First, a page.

Thanks to some very generous blogging friends, you know who you are :o) , I have been having a play with stitching curves. Before I started I watched Alicia Merrett's videos on YouTube as Sandra suggested. This was a good introduction and demystified the process to the point where I felt ready to have a go.
Having said that, I did decide to start with the top-stitch curves as I thought they may be a little easier. Annabel had sent me some detailed instructions which walked me through the technique.
The main premise of this method is cutting the curve, turning the edge and stitching the curve down onto the next fabric after pinning. (Please ignore the top piece of orange fabric in the photo above, it shouldn't be there).
The beauty of this method is that you can arrange the curves so that some are set as 'valleys' with a fabric stitched on top on both sides, and some become 'ridges' being stitched on top of two other fabrics.
For the other method there is no top stitching but a 'normal' seam is stitched with the edges being pinned round the curve and the fabric eased. I am assuming that with this method you cannot have valleys and ridges in the way that you can with topstitching.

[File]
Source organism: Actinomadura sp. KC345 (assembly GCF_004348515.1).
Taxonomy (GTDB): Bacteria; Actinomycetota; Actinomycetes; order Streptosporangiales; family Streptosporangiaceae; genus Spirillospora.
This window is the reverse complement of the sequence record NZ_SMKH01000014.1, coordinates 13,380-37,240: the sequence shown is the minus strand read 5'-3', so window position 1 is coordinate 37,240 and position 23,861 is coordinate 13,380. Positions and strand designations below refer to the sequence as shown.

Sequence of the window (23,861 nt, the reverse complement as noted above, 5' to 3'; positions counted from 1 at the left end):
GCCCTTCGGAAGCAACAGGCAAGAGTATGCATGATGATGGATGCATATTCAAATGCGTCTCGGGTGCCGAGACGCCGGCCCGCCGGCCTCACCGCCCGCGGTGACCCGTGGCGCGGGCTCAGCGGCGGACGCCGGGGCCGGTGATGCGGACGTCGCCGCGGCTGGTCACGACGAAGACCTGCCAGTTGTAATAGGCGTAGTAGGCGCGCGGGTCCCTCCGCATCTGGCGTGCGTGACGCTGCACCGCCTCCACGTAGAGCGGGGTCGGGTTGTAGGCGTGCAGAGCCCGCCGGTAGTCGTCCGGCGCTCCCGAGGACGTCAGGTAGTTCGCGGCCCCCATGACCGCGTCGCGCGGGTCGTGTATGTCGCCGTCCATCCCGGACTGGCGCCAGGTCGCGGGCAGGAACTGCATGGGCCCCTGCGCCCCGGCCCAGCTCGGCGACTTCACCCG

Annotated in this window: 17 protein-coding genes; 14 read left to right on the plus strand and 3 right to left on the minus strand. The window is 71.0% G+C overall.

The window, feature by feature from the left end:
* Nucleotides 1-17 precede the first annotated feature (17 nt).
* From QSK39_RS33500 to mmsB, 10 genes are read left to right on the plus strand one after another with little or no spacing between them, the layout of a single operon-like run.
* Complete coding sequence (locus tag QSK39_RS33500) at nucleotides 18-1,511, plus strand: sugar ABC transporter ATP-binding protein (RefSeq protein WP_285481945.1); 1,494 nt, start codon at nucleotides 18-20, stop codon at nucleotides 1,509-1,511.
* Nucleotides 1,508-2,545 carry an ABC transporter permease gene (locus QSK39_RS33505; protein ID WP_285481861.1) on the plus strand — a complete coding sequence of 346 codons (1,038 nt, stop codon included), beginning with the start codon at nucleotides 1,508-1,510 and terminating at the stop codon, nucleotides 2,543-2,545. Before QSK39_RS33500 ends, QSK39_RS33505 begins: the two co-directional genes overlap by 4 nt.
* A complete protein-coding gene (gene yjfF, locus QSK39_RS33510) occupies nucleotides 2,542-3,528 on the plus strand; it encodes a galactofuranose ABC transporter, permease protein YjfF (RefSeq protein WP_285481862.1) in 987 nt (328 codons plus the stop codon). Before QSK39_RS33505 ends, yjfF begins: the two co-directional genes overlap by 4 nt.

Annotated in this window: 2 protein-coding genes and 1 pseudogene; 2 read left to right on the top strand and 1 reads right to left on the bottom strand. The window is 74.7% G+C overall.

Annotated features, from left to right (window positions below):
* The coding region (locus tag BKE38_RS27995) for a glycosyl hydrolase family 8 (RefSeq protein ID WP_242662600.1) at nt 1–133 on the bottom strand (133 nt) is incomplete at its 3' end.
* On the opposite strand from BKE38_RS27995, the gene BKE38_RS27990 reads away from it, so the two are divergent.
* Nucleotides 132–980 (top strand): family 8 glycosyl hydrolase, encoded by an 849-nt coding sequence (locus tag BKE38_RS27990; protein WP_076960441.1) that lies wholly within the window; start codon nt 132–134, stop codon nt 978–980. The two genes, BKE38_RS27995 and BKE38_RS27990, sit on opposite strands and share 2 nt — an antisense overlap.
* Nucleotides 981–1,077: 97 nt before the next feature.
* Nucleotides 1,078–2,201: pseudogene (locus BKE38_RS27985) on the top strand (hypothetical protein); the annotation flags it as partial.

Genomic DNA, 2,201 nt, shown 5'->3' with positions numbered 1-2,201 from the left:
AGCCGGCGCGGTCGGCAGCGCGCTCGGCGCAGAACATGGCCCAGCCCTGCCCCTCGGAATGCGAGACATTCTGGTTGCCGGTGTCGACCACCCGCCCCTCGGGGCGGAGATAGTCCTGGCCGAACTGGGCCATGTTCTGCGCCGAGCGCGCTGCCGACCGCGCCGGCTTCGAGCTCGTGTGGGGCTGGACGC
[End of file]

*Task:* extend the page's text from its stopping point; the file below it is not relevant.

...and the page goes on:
Putting the two techniques side by side the curved piecing on the left does give a smooth feeling of landscape or rolling hills. I can see that you would have to work with tone to achieve the feel of a landscape or seascape and I can see exciting possibilities with this method. I would add though that I found it very tricky to do, but that may have been more to do with cutting across the grain - or not! The top-stitched curves on the right were much more comfortable to do and I do like the idea of including 'valleys'. Karen Eckmeier is a proponent of this technique and both teaches and has written books on the subject. Her quilts are lively and my trip to the Knitting and Stitching Show on Satruday will definitely have me looking for her books!
Obviously I have only just started to explore this technique and my efforts are very raw but I am excited by the possibilities. I think my next task is to explore combining both techniques to get the effect I have in mind, to see if it will work. If it doesn't I think I will explore the topstitched curves for my final journal quilt for the Contemporary Quilt Group. Or maybe I could go mad and try a reversible quilt with one method on each side!!!! Oh no! Forget I said that! :o)) Thank you, everyone, for all your pointers to instructions for cutting and stitching curves. Bloggers are wonderful!